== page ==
Valhalla basic concepts / terminology
brian.goetz at oracle.com
Wed Jun 10 00:00:12 UTC 2020
On 6/9/2020 7:00 PM, Kevin Bourrillion wrote:
> On Tue, Jun 9, 2020 at 2:18 PM Dan Smith <daniel.smith at oracle.com
> <mailto:daniel.smith at oracle.com>> wrote:
> A few things that still make me a bit uneasy, maybe could use more
> - "Inline value" vs. "reference value" makes sense. Then re-using
> "inline" for "inline class" vs. "identity class" is potentially
> confusing. In this context, we're using "inline" as shorthand for
> "inline-capable" and "identity-free". It would sort of be nice if
> we could flip the world and make 'identity' the class declaration
> keyword (although we'd still need a term for the absence of that
> My current way of spinning this to myself is that a class being
> "inline" means it /enables/ possible inlining, /and/ that referring to
> it as an "inline" type (its concrete type) is another step that also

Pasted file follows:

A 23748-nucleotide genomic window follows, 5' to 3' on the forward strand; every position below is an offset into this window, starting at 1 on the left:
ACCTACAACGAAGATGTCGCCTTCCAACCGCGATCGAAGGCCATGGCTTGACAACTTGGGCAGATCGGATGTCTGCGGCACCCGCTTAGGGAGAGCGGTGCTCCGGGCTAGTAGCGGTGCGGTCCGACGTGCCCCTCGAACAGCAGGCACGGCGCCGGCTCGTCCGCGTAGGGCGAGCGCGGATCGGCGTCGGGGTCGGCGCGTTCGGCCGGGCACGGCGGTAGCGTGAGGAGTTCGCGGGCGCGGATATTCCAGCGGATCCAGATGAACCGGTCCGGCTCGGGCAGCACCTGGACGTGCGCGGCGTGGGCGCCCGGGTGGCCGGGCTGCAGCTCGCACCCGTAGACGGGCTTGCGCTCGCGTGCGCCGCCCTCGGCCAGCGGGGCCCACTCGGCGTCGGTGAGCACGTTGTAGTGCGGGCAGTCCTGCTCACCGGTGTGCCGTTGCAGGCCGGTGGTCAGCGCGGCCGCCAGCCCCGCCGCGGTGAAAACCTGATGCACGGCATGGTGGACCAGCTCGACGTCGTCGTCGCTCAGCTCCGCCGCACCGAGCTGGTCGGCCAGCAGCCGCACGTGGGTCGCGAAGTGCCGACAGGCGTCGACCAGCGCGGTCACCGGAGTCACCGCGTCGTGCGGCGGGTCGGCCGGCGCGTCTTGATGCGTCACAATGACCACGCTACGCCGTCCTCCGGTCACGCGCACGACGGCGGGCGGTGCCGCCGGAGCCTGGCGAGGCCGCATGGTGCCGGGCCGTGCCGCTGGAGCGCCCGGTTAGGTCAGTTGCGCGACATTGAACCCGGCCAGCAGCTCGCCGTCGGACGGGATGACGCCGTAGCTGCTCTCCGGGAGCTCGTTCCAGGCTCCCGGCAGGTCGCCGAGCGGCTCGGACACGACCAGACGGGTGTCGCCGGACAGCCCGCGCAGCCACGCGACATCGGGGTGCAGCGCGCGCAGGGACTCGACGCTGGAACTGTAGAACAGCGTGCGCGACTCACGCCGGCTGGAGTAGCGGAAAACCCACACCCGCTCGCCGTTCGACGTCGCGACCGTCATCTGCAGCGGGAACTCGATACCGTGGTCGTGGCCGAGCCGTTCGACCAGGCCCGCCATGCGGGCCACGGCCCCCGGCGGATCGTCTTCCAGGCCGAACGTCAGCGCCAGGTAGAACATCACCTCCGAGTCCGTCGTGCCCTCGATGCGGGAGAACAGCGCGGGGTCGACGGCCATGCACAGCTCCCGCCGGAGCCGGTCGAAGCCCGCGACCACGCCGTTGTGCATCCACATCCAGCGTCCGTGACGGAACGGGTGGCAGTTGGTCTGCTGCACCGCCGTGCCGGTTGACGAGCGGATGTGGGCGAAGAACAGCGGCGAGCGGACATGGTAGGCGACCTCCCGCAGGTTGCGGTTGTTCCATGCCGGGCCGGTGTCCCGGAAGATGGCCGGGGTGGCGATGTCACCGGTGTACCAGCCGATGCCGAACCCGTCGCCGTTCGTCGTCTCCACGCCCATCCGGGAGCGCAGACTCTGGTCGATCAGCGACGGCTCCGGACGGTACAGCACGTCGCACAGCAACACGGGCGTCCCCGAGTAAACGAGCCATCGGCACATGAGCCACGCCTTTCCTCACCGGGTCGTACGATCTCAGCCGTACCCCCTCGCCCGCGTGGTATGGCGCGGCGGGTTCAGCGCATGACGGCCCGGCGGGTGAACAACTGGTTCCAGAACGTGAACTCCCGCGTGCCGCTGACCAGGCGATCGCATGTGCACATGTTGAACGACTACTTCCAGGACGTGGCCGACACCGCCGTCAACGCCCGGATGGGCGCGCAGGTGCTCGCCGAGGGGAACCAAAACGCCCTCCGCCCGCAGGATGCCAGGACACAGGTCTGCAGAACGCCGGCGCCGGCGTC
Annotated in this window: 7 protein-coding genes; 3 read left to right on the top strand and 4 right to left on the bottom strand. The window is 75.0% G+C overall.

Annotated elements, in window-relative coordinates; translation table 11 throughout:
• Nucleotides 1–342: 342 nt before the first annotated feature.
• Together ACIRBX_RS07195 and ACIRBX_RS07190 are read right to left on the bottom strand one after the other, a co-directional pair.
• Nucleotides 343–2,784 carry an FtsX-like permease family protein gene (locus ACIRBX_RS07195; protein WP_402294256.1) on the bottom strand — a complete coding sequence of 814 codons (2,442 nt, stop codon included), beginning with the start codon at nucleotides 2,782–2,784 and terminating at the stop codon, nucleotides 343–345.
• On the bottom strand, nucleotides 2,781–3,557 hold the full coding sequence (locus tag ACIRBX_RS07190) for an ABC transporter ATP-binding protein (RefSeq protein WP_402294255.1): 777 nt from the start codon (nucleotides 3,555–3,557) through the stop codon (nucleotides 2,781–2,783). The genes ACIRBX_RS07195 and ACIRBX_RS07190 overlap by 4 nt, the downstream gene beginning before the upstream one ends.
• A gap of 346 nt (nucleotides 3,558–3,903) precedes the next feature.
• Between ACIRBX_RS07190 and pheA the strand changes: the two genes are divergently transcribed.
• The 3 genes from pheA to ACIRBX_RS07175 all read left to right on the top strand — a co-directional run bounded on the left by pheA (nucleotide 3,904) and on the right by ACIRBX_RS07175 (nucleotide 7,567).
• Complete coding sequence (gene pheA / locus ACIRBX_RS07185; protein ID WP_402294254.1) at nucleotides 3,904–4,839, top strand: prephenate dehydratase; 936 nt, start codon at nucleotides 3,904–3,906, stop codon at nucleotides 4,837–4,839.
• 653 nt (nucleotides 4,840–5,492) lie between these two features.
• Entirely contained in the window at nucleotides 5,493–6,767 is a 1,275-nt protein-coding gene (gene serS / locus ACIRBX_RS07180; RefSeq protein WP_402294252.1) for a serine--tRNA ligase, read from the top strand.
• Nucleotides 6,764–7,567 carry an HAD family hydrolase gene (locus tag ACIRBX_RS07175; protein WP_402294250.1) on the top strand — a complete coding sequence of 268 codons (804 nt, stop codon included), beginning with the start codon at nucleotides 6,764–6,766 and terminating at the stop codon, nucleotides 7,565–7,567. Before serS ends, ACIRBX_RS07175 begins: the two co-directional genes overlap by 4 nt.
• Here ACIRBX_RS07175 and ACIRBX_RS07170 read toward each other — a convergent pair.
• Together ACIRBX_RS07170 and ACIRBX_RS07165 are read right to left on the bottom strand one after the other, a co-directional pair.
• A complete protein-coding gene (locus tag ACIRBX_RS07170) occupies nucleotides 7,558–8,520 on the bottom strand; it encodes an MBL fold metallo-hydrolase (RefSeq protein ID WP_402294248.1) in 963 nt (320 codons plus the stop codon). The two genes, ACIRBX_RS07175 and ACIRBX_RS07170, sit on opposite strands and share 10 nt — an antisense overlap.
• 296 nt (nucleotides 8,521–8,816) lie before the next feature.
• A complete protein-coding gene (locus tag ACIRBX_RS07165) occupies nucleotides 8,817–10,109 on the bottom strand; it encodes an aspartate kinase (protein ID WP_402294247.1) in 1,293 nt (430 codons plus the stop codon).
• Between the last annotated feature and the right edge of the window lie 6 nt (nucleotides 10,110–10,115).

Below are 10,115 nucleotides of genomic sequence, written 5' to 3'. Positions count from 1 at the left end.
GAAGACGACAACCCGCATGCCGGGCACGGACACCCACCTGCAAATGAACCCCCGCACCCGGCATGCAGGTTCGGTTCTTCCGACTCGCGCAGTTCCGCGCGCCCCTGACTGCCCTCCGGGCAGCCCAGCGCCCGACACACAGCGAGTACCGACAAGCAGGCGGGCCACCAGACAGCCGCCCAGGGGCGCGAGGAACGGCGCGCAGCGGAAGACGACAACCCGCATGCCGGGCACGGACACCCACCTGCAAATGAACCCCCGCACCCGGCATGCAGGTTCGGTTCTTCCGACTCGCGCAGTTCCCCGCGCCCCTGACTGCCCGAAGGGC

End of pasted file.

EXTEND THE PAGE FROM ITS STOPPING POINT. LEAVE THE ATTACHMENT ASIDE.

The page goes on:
> /enables/ possible inlining, and in the end the VM will do what it
> wants, subject to those limitations. So, I can see the term working at
> both levels...
Perhaps the problem is that we've put the term on the secondary
attribute rather than the primary. The primary attribute is id-freedom,
from which we derive the option to inline. But we're calling them
> - The syntax ".val" used to denote an "inline type" is a bit of a
> mismatch. Maybe we want a new syntax. Or maybe we want to rework
> the word "value" into the story so that "inline type" becomes
> "value type".
> This was my reaction too. ".val" means "the value itself, that you
> care about", and ".ref" means "a reference value that points to the
> value you care about", but I used the word "value" /more/ times in the
> second phrase. It doesn't feel like this will be clear.
My intention here was to appeal to terms many users already understand:
pass by value and pass by reference. That's why `V.val` is not `V.inline`.
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